When you pause in your day, as you might, to think about the ways that you could die, Salmonella poisoning might come up. It’s true.
Usually, however, it’s accompanied by visions of under-cooked KFC and old-style milkshakes made with raw eggs. At least in my head.
New studies and research developments, however, have found that this is mal-informed.
There are actually many possible sources of Salmonella poisoning that one could encounter, on any particular shopping trip.
What should you look out for? Well, gone are the days of simply fearing raw chicken feet: fruit, veggies, pot pies and popular sandwich spreads are all possible health criminals.
So, here we go. Stay safe, create new horror scenes in your head and stay informed.
Here are 8 things that could possibly give you deadly Salmonella poisoning:
1) Bagged Spinach
You’ve likely heard about this one. Recent news, though, is enforcing just how strong it is.
A report on BBC.com is stating that Salmonella has been found to grow especially well in bagged spinach.
Bagged salads in general can be a super hosting ground for dangerous bacteria.
Researcher Dr. Primrose Freestone of the University of Leicester said to BBC.com:
“”Juices that naturally leach from the leaves (in bagged salad) have the potential to increase the growth of any pathogen that might be present and establish them so strongly that washing wouldn’t be enough to eradicate them…Don’t be alarmed, we still eat bagged salad, but don’t keep bagged salad any longer than you need to, we normally buy it on the day we eat it.”
“Buy the bag with the best sell-by date, avoid lots of mushed leaves and if it’s inflated then don’t use it,” she advised.
Mushed, inflated bags of greens? Yes, sounds like a good thing to avoid.
2) Bean Sprouts
These springy-sprouty babies are a walking Salmonella time bomb.
How? According to amazingribs.com, (is this a reliable source for info on veggies?), Mike Doyle, the director of the Center for Food Safety at the University of Georgia once said: “I consider sprouts to be among the most risky foods sold at retail”.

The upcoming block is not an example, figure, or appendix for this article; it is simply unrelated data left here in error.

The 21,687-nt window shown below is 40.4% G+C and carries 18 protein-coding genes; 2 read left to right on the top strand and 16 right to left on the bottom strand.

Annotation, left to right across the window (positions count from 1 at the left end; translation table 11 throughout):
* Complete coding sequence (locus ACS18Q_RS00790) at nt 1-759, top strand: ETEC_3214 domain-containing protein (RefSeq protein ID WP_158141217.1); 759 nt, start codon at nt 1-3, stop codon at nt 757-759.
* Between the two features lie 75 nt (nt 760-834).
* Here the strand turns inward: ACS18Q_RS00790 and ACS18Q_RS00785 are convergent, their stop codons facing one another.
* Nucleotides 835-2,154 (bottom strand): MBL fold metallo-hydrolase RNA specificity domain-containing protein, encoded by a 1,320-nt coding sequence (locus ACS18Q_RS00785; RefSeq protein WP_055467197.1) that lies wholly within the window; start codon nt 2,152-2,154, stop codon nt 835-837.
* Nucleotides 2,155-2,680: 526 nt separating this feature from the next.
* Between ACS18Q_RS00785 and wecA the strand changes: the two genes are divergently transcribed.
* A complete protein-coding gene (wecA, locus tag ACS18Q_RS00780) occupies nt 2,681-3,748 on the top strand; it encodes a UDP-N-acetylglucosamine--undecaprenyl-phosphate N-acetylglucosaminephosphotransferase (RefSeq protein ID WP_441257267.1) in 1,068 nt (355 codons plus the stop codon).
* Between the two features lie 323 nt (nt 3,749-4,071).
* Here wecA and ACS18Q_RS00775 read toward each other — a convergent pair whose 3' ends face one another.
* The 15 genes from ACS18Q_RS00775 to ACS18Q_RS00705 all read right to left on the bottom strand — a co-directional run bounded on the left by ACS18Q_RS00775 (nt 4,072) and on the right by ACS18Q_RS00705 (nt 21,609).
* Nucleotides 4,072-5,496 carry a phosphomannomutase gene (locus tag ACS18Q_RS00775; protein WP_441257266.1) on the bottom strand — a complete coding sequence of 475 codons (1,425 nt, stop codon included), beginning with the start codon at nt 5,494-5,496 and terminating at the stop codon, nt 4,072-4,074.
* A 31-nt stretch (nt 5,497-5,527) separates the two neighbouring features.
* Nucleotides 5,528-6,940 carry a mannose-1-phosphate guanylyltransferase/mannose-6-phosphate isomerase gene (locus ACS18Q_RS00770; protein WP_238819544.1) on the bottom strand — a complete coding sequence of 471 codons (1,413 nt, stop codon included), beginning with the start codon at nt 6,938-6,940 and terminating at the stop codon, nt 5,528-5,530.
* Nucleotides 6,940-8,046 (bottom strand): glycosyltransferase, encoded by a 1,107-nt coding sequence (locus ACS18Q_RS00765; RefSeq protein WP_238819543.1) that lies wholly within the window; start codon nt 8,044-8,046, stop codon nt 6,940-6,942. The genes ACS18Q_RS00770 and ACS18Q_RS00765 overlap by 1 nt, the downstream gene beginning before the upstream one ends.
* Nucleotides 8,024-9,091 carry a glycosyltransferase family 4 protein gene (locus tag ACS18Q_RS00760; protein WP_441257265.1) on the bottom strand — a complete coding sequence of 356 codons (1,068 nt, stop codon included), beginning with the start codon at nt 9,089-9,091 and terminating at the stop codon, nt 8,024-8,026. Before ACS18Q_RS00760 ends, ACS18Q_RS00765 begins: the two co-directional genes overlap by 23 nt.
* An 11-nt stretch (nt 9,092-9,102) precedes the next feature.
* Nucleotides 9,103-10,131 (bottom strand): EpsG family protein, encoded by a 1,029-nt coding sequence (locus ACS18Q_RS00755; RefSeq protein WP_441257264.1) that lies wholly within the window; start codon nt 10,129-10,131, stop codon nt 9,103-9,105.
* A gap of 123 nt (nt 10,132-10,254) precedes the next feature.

Could be true. Since the FDA linked a Salmonella outbreak in 2014 to mung bean sprouts, I’d say ‘maybe’. The outbreak spread across 12 states and infected over 100 people.
Not that this was the first time bean sprouts have struck out, but here’s the evidence.
Here we go: the classics! Agree? Raw or under-cooked chicken is likely the most commonly thought of source for Salmonella poisoning.
Chickens who have the deadly bacteria in their system can pass it on to humans. Our advise? Follow the CDC’s advice for cooking it, and avoid dying young.
4) Eggs-Outside and Inside!
Eggs, how so? Well, it’s like this. The shell of an egg can bear traces of chicken poop, and this has been known to spread the big ‘S’.
That’s why in the 1970s, the CDC says that “stringent procedures” for cleaning and inspecting eggs before they got to the consumer, were implemented.
So things were safe for a while. But then, in the 1980s, a type of Salmonella that exists inside an egg, emerged.
To avoid being targeted by this nasty nastiness, these days it’s best to cook your eggs well, and avoid eating the runny, watery kind. Too bad, I know, but that’s an egg-safe life!
Of course, it’s not foolproof but doing this can decrease your chances of being infected and visiting the hospital.
5) Frozen Fruit
How many people love frozen berries in their smoothies? Everyone!
So, this one’s tough. Frozen fruits have been found to harbor Salmonella, and have been linked to outbreaks of Typhoid Fever in the U.S.
Even tomatoes are guilty.
7) Peanut Butter
Really? What is the world coming to?? Stewart Parnell, the owner of Peanut Corporation of America was given 17 years for shipping and selling contaminated peanut butter that killed Shirley Mae Almer of Minnesota.
Salmonella poisoning (and extreme corporate negligence) was the killer.
8) Even Frozen Pot Pies
Yes, and even frozen pot pies.
The verdict? Don’t go crazy people, but please read up and stay safe.